Fulfilling and expanding the promise of an inclusive economy
Marcy Murninghan | 11/4/2015, 1:08 p.m.
As the benefits of an inclusive economy become evident — the research shows that greater diversity generates better thinking, innovation and competitive performance — you’d think there would be greater levels of participation by women and people of color in business.
But you’d be wrong.
Despite the fact that most people who enter the workforce are people of color — a number expected to grow — workplace and board diversity continue to lag. Despite the evidence and the fact that diversity proponents have made their case for decades, the demographics remain stubbornly the same: Across the business landscape — at every level, and throughout every industry — the numbers are flat. In Massachusetts, overall levels of diversity remain constant — from 2007 to 2011 they oscillated between 27 percent and 24.4 percent — among those filing reports with the Commonwealth Compact.
There is some progress, thanks to changes in the regulatory and operating environment. In 2009, the Securities and Exchange Commission issued a diversity disclosure ruling that went into effect in 2010. Many large pension funds (such as California’s and New York City’s) and money managers (such as Domini Social Investments) include diversity as a key criterion for competitiveness and financial performance. They also use their role as shareholders to push diversity laggards into doing more. In 2015, they filed 46 proxy resolutions on diversity issues, which represent 9 percent of all environmental, social and governance (ESG) proposals.
There also is a host of global, national, regional and local frameworks that include diversity as a core metric of a vibrant, sustainable economy. There are even organized efforts to get men involved to promote women’s advancement.
Yet white males continue to dominate business ranks, particularly at the higher echelons. They also get paid more. On average, women earn 79 cents to every dollar men earn, and the pay gap gets bigger with age; it’s even worse for women of color. (The difference is narrower between younger workers.)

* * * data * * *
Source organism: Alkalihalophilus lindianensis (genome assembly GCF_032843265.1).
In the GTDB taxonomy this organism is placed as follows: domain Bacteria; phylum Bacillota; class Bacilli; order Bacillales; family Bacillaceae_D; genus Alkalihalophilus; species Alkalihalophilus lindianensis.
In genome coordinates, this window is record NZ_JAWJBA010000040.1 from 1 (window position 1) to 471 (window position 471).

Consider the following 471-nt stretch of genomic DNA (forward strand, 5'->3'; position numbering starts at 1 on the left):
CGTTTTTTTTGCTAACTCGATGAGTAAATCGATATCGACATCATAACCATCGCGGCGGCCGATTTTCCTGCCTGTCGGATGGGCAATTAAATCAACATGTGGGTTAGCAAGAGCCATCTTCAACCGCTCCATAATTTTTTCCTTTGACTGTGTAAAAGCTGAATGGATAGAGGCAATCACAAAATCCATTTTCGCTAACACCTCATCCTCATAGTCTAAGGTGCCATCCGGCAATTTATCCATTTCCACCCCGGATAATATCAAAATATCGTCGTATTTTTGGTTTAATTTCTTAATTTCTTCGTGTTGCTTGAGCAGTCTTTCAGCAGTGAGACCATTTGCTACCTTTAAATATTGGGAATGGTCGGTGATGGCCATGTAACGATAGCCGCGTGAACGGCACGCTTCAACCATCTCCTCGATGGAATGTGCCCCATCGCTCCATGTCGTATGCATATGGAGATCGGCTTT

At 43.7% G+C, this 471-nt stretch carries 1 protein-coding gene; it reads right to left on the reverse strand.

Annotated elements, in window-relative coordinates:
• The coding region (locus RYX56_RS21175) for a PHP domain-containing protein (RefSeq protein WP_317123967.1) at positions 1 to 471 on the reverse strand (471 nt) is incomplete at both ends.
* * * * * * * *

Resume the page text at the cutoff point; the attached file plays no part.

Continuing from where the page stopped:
Since the SEC’s ruling, five years’ worth of data now are available, which show that the levels of women and people of color occupying managerial, executive and board ranks still have not changed much. Einstein said the definition of insanity is doing the same thing over and over again and expecting different results. It’s time for other strategies to be added to the mix.
So much for so little: The immoral bet
Why is it that diversity’s promise has yet to be filled, even as definitions of diversity continue to expand — including not just gender or race, but sexual orientation, gender identity, disability and even age?
Why so little progress, despite more than four decades of corporate commitments and ongoing efforts of activists, policymakers, regulators, researchers, lawmakers and shareholders?
By the Numbers: Diversity in Business
46: The total number of diversity resolutions filed by shareowners of publicly-traded companies in 2015, addressing board and workplace inclusion of women and people of color. Source: Sustainable Investments Institute, 2015.
26: The number of companies (except for Urban Outfitters) that received first-time board-level diversity resolutions. Source: Sustainable Investments Institute, 2015.
20: The total number of workplace diversity shareholder resolutions filed in 2015, affecting LGBT rights (17 proxy proposals) and EEO (3 proposals). Source: Sustainable Investments Institute, 2015.
79 cents: The average amount women working full time make, compared to every dollar men earn. In Massachusetts, women make 82 cents for every dollar men make. According to recent forecasts, women will not reach pay parity until 2058. Source: Bureau of Labor Statistics; American Association of University Women, 2015.
63 cents: The average amount African American women working full time make, compared to every dollar white men earn. Source: AAUW, 2015.
54 cents: The average amount Latina women working full time make, compared to every dollar white men earn.
Source: AAUW, 2015.